Each year, millions of older people—those 65 and older—fall. In fact, falls are the leading cause of both fatal and nonfatal injuries for people 65 years of age and older. According to the CDC, there are over 800,000 patients a year are hospitalized because of a fall injury, most often because of a head injury or hip fracture.
There are risk factors that can lead to a fall. Some common factors include vision problems, hearing loss, and difficulties with walking and balance. Additionally, some medications can affect balance or cause sleepiness, making you more likely to fall. Other causes include safety hazards in the home or community environment.
Confusion can sometimes lead to falls. For example, if you wake up in an unfamiliar environment, you might feel unsure of where you are. If you feel confused, wait for your mind to clear or until someone comes to help you before trying to get up and walk around.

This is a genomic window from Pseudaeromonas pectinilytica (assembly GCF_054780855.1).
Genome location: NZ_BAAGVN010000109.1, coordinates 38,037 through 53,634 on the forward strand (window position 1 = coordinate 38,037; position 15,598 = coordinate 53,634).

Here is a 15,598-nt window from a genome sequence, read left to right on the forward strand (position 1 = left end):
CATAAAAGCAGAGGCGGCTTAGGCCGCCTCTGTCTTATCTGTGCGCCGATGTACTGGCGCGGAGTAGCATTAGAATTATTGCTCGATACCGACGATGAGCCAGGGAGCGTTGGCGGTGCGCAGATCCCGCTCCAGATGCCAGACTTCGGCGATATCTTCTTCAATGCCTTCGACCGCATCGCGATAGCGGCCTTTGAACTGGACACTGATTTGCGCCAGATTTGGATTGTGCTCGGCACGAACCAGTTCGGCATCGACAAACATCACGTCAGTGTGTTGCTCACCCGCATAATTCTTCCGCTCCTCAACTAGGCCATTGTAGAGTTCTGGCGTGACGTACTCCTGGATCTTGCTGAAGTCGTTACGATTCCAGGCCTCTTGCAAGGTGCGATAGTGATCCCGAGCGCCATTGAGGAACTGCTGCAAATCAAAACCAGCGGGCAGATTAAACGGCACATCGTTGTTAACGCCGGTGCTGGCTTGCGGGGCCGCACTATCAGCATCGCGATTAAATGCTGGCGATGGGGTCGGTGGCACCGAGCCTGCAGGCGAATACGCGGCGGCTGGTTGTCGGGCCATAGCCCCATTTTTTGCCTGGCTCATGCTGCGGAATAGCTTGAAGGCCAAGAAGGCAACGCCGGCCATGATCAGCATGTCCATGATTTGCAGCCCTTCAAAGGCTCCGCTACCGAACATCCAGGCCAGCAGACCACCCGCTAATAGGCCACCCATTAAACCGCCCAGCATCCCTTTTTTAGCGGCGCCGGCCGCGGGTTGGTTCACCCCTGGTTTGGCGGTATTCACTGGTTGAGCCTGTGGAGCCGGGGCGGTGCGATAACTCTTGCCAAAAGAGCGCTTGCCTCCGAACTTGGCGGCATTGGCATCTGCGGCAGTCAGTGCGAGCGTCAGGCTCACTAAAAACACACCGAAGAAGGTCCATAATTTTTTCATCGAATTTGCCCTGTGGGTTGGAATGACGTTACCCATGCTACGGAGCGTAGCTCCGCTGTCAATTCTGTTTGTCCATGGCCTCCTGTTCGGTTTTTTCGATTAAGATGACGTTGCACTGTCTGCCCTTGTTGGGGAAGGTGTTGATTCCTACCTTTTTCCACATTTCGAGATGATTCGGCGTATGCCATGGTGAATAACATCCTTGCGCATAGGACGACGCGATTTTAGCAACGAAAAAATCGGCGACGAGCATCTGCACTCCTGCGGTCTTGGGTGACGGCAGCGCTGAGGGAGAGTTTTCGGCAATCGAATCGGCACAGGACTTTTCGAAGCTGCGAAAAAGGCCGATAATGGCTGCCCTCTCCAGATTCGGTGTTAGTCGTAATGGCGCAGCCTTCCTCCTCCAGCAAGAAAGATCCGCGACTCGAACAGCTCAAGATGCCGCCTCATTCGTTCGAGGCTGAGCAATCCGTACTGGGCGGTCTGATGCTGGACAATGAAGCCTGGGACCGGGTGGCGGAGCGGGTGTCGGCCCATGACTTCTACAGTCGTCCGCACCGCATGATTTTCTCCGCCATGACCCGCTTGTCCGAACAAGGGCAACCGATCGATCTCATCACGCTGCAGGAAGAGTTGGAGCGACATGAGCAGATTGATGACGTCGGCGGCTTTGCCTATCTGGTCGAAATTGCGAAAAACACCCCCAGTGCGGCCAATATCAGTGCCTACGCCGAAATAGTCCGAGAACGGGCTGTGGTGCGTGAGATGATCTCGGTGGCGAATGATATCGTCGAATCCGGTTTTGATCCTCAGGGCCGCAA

Some medications can increase a person’s risk of falling because they cause side effects like dizziness or confusion. The more medications you take, the more likely you are to fall.
However, falls can be prevented. Here are some simple things you can do to keep yourself from falling:
Have Vision and Hearing Tested- Even small changes in sight and hearing may cause you to fall. When you get new eyeglasses or contact lenses, take time to get used to them. Always wear your glasses or contacts when you need them. If you have a hearing aid, be sure it fits well and wear it.
Do Strength and Balance Exercises- Practicing yoga and Tai Chi is a good exercise to help improve strength and balance.
Talk to Your Doctor– Ask your doctor to evaluate your risk for falling and be sure to alert your doctor to any new medical problems, and of course of any falls. Mild weight-bearing activities, such as walking or climbing stairs, may slow bone loss from osteoporosis
Check Your Surroundings – Remove all clutter, such as stacks of old newspapers and magazines, especially from hallways and staircases. Remove tripping hazards like rugsRemove tripping hazards like rugs and consider adding hand rails to both sides of stairs.
For more information on Falls Prevention, read this article by NCOA.